Netflix buys Knives Out for a staggering $450 million: the United States under the magnifying glass once more
It’s confirmed: two sequels to the Oscar-nominated murder-mystery Knives Out are in production! Last month, Netflix bought the rights to Knives Out for a staggering $450 million in the most expensive film purchase in history.
In this classic Agatha Christie whodunnit infused with political commentary, successful murder mystery-writer Harlan (Christopher Plummer) dies suddenly, exposing family tensions in his wake.
Detective Benoit Blanc (Daniel Craig), an accomplished private detective with a charming southern accent, is tasked with exploring each family member’s motive for murder.
In a skilfully crafted case of dramatic irony, the audience is shown flashbacks to the day of the incident. What the audience doesn’t expect is that the information fed to them isn’t entirely reliable, and that they’re being played the whole time.
Rated 7.9 on IMDB and 97% on Rotten Tomatoes, the film was greeted by the rare combination of both critical and public acclaim. The film earned writer/director Johnson a nomination for Best Original Screenplay at the 92nd Academy Awards and redeemed him from the release of Star Wars (Episode VIII): The Last Jedi.
When I first watched the film last year, I was impressed by its sophisticated discussion of America’s turbulent relationship with immigration. There is no doubt that immigration is central to American identity. The official motto of the United States - “E Pluribus Unum” (Out of Many, One) - promotes the idea that American identity is based on shared values, as opposed to blood, race, ethnicity, colour, religion or birth nation. The United States even goes as far as to define itself as ‘a nation of .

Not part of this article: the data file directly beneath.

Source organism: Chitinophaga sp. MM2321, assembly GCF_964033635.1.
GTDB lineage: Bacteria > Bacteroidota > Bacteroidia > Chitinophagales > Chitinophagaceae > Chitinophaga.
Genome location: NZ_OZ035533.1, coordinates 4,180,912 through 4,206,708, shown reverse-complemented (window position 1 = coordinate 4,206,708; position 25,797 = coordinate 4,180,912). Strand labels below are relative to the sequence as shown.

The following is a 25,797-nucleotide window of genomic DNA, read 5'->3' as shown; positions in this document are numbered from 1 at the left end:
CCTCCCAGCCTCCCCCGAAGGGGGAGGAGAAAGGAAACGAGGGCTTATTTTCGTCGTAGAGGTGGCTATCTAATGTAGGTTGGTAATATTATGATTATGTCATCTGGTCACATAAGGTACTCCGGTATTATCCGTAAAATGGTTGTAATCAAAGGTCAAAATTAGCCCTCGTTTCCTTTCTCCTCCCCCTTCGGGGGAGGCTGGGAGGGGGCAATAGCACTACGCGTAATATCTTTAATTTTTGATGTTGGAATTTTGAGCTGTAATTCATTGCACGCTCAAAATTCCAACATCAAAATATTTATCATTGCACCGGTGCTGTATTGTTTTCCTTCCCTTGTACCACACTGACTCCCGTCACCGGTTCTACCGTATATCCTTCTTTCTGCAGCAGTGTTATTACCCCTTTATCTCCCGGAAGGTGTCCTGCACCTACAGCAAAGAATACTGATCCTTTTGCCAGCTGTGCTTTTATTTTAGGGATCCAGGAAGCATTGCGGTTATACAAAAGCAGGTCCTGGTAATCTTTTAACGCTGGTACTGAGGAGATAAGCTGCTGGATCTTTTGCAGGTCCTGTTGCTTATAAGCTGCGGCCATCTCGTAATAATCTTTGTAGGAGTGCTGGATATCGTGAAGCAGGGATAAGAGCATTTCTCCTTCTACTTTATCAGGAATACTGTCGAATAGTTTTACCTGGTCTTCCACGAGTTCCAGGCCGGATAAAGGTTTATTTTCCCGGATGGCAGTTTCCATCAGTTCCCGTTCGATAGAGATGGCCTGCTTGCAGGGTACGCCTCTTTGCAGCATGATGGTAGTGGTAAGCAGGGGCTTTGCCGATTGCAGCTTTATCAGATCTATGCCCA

However, America’s relationship with immigration isn’t as simple as that. In 2019, when Knives Out was released, President Trump had decisively moved US immigration policy towards the exclusionist culture typical of decades past. A travel ban, the end of birth right citizenship and the infamous wall between the US and Mexico were all policies proposed during Trump’s administration. Less than an hour into the movie, the family engage in a heated discussion on immigration – reflecting conversations taking place in homes across the nation.
The character of Marta Cabrera (Ana de Armas) allows Johnson to inject social commentary into a quintessential murder-mystery plot. Marta’s mother emigrated to the US illegally - a narrative shared with the estimated 11 million undocumented immigrants living in the United States in 2019. Donald Trump’s rhetoric on platforms such as Twitter strengthened the perceived relationship between immigration and crime. Johnson’s decision to portray Marta as a kind-hearted, educated nurse who is arguably a greater asset to America than the whole family put together, provides the audience with a refreshingly positive representation of immigrants.
To add to this, Johnson cleverly applies Knives Out to the topic of white privilege. There is no doubt in the audience’s mind that the family are successful when Harlan leaves his publishing company, estate and $60 million to Marta Cabrera in his will. However, privilege does not fit comfortably into the American ideal of the self-made man. Therefore, Harlan’s children rewrite their narratives to fit with what is socially acceptable. Linda Drysdale (Jamie Lee Curtis) claims to have built her business from the ground up – omitting from her narrative the £1 million dollar loan from her father.
In this respect, Meg (Katherine Langford) is a particularly nuanced character – yet one many are familiar with in their daily lives. In the film's opening scenes, Meg publicly shames a police officer for referring to Marta as ‘the help’ - establishing her liberal character. Yet, as soon as her college education is on the line, Meg abandons her liberal morals and uses the undocumented status of Marta’s family to preserve her family’s fortune and status.
Whilst it was disappointing to hear that the Thrombey family (and it's A-list cast) won’t be returning for the sequels, this isn’t 2019. Hours into his presidency, President Biden took executive action to reverse Donald Trump’s immigration policies. The United States isn’t faced with the same concerns as two years ago, and I’m excited to see what issues Johnson will explore next. The Black Lives Matter movement, the climate crisis, the COVID-19 pandemic... there’s certainly enough material to work with.
Will Netflix do the series justice, allowing the continuation of Johnson’s subtle political commentary, or will we be left longing for the days before this cinematic masterpiece was tainted by sequel culture?